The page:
Thursday, April 20, 2017

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Cui Bono?

The Uri Avnery Column seeks to find who benefits from the recent gas attack on civilians in Syria.

Cui Bono – "who benefits" – is the first question an experienced detective asks when investigating a crime.

Since I was a detective myself for a short time in my youth, I know the meaning. Often, the first and obvious suspicion is false. You ask yourself "cui bono", and another suspect, who you did not think about, appears.

For two weeks now, this question has been troubling my mind. It does not leave me.

In Syria, a terrible war crime has been committed. The civilian population in a rebel-held town called Idlib was hit with poison gas. Dozens of civilians, including children, died a miserable death.

Who could do such a thing? The answer was obvious: that terrible dictator, Bashar al-Assad. Who else?

And so, within a few minutes (literally) the New York Times and a host of excellent newspapers throughout the West proclaimed without hesitation: Assad did it!

No need for proof. No investigation. It was just self-evident. Of course Assad. Within minutes, everybody knew it.

A storm of indignation swept the Western world. He must be punished! Poor Donald Trump, who does not have a clue, submitted to pressure and ordered a senseless missile strike on a Syrian airfield, after preaching for years that the US must under no circumstances get involved in Syria. Suddenly he reversed himself. Just to teach that bastard a lesson. And to show the world what a he-he-he-man he, Trump, really is.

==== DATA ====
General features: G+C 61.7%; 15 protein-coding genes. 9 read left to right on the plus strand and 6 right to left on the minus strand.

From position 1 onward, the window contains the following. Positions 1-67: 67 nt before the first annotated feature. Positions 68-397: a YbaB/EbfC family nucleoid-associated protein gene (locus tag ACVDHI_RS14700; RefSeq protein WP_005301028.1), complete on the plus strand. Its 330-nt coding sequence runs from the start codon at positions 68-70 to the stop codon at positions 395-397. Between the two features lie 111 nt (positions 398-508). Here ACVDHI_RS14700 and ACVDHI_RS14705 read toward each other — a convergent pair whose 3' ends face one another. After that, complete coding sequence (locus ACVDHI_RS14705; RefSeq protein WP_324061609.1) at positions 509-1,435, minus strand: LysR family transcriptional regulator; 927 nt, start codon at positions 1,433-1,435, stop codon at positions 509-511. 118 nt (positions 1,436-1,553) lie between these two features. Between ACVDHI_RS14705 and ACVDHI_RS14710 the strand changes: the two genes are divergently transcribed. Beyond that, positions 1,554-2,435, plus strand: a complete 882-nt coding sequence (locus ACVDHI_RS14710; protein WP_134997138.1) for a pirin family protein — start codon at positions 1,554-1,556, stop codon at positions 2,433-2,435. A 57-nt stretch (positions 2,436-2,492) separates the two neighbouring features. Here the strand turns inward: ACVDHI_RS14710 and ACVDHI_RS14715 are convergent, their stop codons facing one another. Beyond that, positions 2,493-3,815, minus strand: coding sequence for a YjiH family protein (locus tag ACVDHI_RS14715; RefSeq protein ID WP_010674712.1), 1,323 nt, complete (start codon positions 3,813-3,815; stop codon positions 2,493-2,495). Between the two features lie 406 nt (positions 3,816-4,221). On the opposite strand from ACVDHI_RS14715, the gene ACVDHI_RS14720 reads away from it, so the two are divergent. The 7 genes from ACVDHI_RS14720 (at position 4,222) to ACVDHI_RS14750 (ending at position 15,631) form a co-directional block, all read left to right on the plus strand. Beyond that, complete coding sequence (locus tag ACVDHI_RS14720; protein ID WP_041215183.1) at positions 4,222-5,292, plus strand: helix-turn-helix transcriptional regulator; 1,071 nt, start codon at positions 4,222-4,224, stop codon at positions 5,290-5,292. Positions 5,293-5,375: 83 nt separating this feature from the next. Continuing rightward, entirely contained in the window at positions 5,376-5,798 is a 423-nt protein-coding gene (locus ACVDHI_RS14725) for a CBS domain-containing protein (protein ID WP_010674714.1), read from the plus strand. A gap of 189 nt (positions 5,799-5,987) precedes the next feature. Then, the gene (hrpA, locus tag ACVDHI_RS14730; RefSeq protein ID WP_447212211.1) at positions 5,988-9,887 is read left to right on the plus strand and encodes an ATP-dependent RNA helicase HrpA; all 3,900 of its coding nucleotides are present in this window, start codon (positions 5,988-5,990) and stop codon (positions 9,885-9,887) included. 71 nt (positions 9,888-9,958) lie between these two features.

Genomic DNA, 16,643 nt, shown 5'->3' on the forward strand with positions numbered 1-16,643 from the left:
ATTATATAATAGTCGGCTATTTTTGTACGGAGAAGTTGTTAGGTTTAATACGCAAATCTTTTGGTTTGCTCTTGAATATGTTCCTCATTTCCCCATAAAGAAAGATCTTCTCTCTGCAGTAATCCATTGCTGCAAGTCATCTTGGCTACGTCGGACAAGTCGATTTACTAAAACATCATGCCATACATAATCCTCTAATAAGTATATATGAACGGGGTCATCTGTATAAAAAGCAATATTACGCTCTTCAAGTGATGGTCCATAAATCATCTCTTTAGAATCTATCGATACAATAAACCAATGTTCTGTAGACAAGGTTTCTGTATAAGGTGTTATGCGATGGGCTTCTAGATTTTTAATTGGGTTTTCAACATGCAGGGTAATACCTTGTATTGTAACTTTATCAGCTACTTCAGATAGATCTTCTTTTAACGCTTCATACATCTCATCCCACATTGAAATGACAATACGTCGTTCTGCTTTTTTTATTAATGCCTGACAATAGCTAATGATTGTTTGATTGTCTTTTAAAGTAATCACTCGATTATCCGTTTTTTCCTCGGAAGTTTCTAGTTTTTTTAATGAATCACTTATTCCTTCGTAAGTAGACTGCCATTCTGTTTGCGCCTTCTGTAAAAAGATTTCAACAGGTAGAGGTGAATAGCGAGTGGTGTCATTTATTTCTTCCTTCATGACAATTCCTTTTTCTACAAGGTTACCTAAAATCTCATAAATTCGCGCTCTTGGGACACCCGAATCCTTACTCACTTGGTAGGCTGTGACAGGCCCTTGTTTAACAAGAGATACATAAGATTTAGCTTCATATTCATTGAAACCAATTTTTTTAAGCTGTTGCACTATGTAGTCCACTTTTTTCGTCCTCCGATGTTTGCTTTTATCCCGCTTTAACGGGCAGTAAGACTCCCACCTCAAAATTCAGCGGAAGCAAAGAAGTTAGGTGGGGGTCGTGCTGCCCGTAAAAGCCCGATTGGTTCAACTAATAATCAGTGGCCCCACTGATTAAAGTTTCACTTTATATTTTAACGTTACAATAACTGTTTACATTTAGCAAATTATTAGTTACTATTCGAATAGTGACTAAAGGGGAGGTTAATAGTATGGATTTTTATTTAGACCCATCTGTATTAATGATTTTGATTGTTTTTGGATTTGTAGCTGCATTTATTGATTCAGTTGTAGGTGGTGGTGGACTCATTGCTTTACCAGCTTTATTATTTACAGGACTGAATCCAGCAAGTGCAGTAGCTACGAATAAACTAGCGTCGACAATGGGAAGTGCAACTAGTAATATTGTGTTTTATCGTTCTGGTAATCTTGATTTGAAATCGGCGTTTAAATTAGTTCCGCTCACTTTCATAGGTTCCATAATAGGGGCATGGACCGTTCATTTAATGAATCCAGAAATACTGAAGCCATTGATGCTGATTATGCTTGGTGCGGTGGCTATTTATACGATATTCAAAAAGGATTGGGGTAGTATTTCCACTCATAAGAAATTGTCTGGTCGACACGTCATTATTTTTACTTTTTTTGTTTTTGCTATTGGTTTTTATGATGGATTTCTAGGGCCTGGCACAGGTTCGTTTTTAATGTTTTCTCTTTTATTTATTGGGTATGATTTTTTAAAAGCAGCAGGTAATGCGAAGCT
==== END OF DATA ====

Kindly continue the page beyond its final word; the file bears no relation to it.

The operation was an immense success. Overnight, the despised Trump became a national hero. Even liberals kissed his feet.

But Throughout, that question continued to nag my mind. Why did Assad do it? What did he have to gain?

The simple answer is: Nothing. Absolutely nothing.

("Assad" means "lion" in Arabic. Contrary to what Western experts and statesmen seem to believe, the emphasis is on the first syllable.)

With the help of Russia, Iran and Hizbullah, Assad is slowly winning the civil war that has been ravishing Syria for years, He already holds almost all the major cities that constitute the core of Syria. He has enough weapons to kill as many enemy civilians as his heart desires.

So why, for Allah's sake, should he use gas to kill a few dozen more? Why arouse the anger of the entire world, inviting American intervention?

There is no way to deny the conclusion: Assad had the least to gain from the dastardly deed. On the list of "cui bono", he is the very last.

Assad is a cynical dictator, perhaps cruel, but he is far from being a fool. He was raised by his father, Hafez al-Assad, who was a long-time dictator before him. Even if he were a fool, his advisors include some of the cleverest people on earth: Vladimir Putin of Russia, Hassan Rouhani of Iran, Hassan Nasrallah of Hizbullah.

So who had something to gain? Well, half a dozen Syrian sects and militias who are fighting against Assad and against each other in the crazy civil war. Also their Sunni Arab allies, the Saudi and other Gulf Sheikhs. And Israel, of course. They all have an interest in arousing the civilized world against the Syrian dictator.

Simple logic.

A Military act must have a political aim. As Carl von Clausewitz famously said 200 years ago: war is the continuation of politics by other means.

The two main opponents in the Syrian civil war are the Assad regime and Daesh. So what is the aim of the US? It sounds like a joke: The US wants to destroy both sides. Another joke: First it wants to destroy Daesh, therefore it bombs Assad.